Research Partnerships

Partnerships and collaboration are at the heart of community-based research (CBR) and careful consideration should be given to identifying partners, setting up terms for the collaboration, and evaluating the process as it unfolds. Here are some resources to assist in developing and learning about collaboration in CBR.

 

RESOURCES FROM PAN’S TOOLKIT: 

  • Research Partnership Checklist – downloadable guidelines for PAN agencies who may be partaking in community-based research for the first time and want to know some of the questions to ask in order to ensure proposed research projects are suitable to their organization’s needs and capacity levels, and that research partnerships are respectful and mutually beneficial.
  • Grant Roles and Responsibilities – Developed by the CIHR Centre for REACH in HIV/AIDS, this document provides a useful guide to the roles and responsibilities for research grant applicants. The table outlines typical responsibilities for Nominated Principal Applicants, Principal Applicants/Principal Knowledge Users, Co-Applicants/Knowledge Users, and Collaborators on CIHR grants. Research project teams can use this as a tool to decide what roles team members will play in the proposed project.
  • When researchers come knocking (a resource for community-based organizations) – At PAN’s 2013 Knowledge to Action: Strategic Directions for CBR workshop, we hosted a session called “When Researchers Come Knocking: Strategies from Community-Based Organizations.” This resource page includes of example documents referenced at that workshop to help you decide how you answer the door.

 

GUIDES TO COLLABORATION IN RESEARCH: 

  • Doing More in Partnership – A toolkit for community-university collaboration developed by Ontario’s Centre for Excellence in Child and Youth Mental Health, that is useful if you are contemplating a partnership with university-based researchers or are already involved in one. This resource provides a roadmap to community-university collaboration and case study examples of what this looks like in action.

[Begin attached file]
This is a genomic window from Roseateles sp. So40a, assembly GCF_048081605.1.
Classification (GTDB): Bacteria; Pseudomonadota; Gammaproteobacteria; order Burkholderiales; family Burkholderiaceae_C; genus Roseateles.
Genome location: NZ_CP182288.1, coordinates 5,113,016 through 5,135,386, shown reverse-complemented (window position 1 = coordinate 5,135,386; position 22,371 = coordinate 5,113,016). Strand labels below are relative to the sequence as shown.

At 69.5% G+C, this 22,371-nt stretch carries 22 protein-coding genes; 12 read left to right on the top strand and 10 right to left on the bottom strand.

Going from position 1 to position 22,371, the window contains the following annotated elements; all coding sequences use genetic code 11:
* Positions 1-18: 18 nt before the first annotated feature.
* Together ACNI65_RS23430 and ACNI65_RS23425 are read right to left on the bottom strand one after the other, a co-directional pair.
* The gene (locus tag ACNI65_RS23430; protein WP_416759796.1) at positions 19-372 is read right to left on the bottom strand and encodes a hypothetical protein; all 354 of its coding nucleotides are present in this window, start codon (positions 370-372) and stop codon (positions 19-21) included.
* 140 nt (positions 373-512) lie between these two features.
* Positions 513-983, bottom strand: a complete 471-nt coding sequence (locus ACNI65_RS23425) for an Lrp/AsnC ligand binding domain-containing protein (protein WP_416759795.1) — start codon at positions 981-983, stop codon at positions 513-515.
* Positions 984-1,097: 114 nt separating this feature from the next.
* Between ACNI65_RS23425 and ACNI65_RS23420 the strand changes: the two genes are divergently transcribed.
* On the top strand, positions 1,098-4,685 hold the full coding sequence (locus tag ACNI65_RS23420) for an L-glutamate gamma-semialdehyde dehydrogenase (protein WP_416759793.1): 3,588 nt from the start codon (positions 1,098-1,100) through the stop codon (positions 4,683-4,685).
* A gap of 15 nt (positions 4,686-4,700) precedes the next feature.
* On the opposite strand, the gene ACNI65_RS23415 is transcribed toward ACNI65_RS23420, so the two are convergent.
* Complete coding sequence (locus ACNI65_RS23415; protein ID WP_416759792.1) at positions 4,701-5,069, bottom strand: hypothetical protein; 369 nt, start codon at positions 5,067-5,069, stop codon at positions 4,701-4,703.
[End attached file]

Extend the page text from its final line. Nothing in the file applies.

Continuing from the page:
• Making Research Work in your Community: A Guidebook to Successful Research Partnerships – Co-authored by Community Network for Research Equity & Impact member Natasha Ray, New Haven Healthy Start Consortium Development Coordinator, The Community Foundation for Greater New Haven and Dr. Karen Wang. The guidebook is the result of a study that looked at best practices in community-university partnerships.

 

GREATER INVOLVEMENT OF PEOPLE LIVING WITH HIV/AIDS (GIPA): 

  • The GIPA principle, or MIPA (Meaningful Involvement of People Living with HIV/AIDS) is an important principle in HIV community-based research. This principle recognizes the rights and responsibilities of people living with HIV/AIDS (PLHIV), including their right to self determination. Read the UNAIDS GIPA policy brief for an overview of the principle.
  • Peer Research in Action:  These working papers from the Wellesley Institute, Brenda Roche along with Sarah Flicker and Adrian Guta present Peer Research in Action in three parts: Models of Practice; Management, Support and Supervision; and, Ethical Issues.

 

LEARNING TOOLS: 

  • Developing a CBPR Partnership  by Sarah Flicker, Kirsten Senturia and Kristine Wong. This online learning unit covers the basic tools for beginning a community-based participatory research partnership. For established partnerships, this unit can be helpful for engaging new partners and for reflecting on and improving upon decisions that have already been made.